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tv   Book TV  CSPAN  January 13, 2013 7:15am-8:00am EST

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>> you're watching c-span2 with politics and publi public affai. weekdays between live coverage of the u.s. senate. on nightwatch key public policy events. every weekend the latest nonfiction authors and books on booktv. you can see past programs and get our schedules at our website, and you can join in the conversation on social media sites. >> robert graysmith recalls author mark twain's friendship with thomas sawyer, a customs inspector and volunteer fireman in san francisco, whose name twain would immortalize in his novel, the adventures of tom sawyer. the two met in 1863 when the 20 year-old mark twain befriended mr. sawyer over cards and drinks. it was during these casual meetings that sawyer relates -- relayed to twain stories of his youth. >> well, i actually left my cave. in the mornings i get up and at
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early dawn, and i haven't does provide editors the drawing. i like the drawing best. and that work -- i've had 10 books. all illustrated. i'm just having such a great time doing this stuff. so they asked me when i came your what were my prerequisites for writing the book. it's got to be simply place am going to write it, it takes 15 years, i've had books take that long, i'm going to finish but the other one, there can be another book. they can't be another book under the subject. i like a subject that's never been touched or you have the challenge of going back and digging and digging and bringing this to life. and the rule i have is let's say tom sawyer our mark twain came back today, they would say how do you know that? that's my biggest joy. i want to know the name of the dog, with the wind direction,
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which shops burned, everything that went on, i want to make it alive as i possibly can. so the way i got this idea, it was 1991, and i was reading bashing him a been the big guardian but there's a tiny paragraph about boys, boy firefighters back in 1850-51, 52 iran with the fire engines. in those days this was, no streetlights, lots of hills and they didn't grade anything. and these water engines that these five and carried, like 40, 50, 60, 80 men pulling this. they couldn't see where they were going. the streets were like quicksand but even reproduces quicksand -- pictures from the time. diatribe their wagons of horses and they were stuck down and they found it in the spring. that's about it was. i thought to myself, they carry fire to the fire, meaning running with their torches. i thought that a such a
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political occupation. i can't believe nobody has written this. that i got to looking, i found that the city had burned down in 18 months, six times by an arsonist. so i thought who is this guy. i've got to finally become a true crime writer. that's what i would have to and that i found out one of these fireman, i read in an interview with tom sawyer who told, i think i forgot hurting, rob and i think it is, at the san francisco call that he is run with the very first volunteer fire department in san francisco -- in california. that was broader. back in your court tom was a runner, a torture boy, he'd been in competition with broaddrick and one broaddrick came west to make his fortune, eight debates going to be a center, he did become a senator, tom came along and an assortment of the we disguise you ever saw, the world's ugliest man, heavyweight chance, murderers, gunslingers,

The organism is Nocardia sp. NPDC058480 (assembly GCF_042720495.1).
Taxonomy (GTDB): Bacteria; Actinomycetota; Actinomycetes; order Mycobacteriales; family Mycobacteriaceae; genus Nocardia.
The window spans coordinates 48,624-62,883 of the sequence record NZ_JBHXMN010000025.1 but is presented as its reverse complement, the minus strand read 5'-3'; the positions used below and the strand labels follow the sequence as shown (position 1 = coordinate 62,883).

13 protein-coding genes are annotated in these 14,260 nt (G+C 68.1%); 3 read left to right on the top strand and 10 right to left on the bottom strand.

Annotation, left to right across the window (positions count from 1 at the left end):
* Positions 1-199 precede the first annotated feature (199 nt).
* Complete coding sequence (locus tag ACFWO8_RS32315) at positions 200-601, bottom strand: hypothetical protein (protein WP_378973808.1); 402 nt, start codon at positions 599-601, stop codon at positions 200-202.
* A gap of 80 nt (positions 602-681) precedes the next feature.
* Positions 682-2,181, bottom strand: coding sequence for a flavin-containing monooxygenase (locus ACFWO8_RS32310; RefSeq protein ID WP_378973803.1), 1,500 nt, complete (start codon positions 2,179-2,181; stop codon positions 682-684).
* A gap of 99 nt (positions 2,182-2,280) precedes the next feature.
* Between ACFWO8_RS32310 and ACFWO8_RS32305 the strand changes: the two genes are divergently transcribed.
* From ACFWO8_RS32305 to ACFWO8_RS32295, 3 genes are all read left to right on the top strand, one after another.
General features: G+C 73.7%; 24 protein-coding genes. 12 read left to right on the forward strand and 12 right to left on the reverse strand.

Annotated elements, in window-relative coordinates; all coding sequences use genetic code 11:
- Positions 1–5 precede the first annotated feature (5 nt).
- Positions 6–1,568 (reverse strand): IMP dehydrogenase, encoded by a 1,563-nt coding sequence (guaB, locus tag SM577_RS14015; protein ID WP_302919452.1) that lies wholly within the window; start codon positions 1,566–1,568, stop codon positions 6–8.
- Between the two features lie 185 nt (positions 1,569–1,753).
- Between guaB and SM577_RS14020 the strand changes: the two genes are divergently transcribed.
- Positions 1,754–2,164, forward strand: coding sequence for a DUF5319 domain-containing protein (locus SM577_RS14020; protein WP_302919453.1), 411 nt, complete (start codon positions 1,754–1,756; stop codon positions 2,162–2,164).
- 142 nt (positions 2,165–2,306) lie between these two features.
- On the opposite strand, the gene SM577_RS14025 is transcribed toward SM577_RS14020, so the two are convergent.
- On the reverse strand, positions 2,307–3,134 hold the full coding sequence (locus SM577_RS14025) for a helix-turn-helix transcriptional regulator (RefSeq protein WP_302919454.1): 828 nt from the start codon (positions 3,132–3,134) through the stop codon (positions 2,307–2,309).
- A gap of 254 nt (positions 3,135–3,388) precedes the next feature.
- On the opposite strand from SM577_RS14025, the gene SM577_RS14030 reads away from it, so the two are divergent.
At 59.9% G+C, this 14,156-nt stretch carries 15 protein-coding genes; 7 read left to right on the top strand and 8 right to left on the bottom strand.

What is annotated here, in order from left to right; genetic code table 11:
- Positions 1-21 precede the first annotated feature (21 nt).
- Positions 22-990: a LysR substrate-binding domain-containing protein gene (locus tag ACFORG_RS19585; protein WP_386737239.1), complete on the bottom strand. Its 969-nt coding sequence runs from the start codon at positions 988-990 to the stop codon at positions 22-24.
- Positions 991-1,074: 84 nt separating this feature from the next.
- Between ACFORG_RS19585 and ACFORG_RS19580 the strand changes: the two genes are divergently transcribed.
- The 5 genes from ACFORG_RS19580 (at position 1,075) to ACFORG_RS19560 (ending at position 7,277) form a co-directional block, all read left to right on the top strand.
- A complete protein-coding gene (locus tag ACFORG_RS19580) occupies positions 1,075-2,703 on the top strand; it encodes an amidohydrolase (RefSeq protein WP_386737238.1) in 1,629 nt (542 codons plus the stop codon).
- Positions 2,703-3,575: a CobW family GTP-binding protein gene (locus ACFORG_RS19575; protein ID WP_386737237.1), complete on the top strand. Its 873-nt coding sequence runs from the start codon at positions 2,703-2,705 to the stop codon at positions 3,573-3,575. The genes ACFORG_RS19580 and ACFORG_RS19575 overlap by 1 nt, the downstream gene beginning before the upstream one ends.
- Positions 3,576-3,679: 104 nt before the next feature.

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conman. i me just absolutely amazing people. i thought i've got to write this. and as i'm working i realize we are very close to it that tom sawyer actually met mark twain in may 1863, about 3 blocks from here, in a steam room. twain like to talk to tom because tom new these great stories and they played cards and drink beer and they beer and they wind up taking of that. so that was the genesis of the. i thought that's got to be renewed so that was all these years of funding little bits and pieces, diaries and stuff, and that's how. so this is -- i took out 40,000 words. can you imagine? i guess i could reduce him know if you would like. okay, sure. may take a second. i will start with a quote from
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tom sawyer. this is an interview. so here's the epigram. i have to read this, for. you want to know how i come to figure, sawyer said. he turned on his so, acknowledge the report, races brandy and took a sip. they were speaking of twain, of course. as i said, we both was fond of telling stories and spending us. san, he was mighty fond of children's doings and whatever he would see any fellow fighting on the street he was always stop and watch them. and he would come up to the blue wing, that's a saloon, and describe a whole doings and i will try to beat him compete his job by telling the antics when i was young. he occasionally taken down with his notebook. one day he says to me, i'm going to put you between the covers of a book some of these days, tom. go ahead, sam i said. but don't disgrace my name.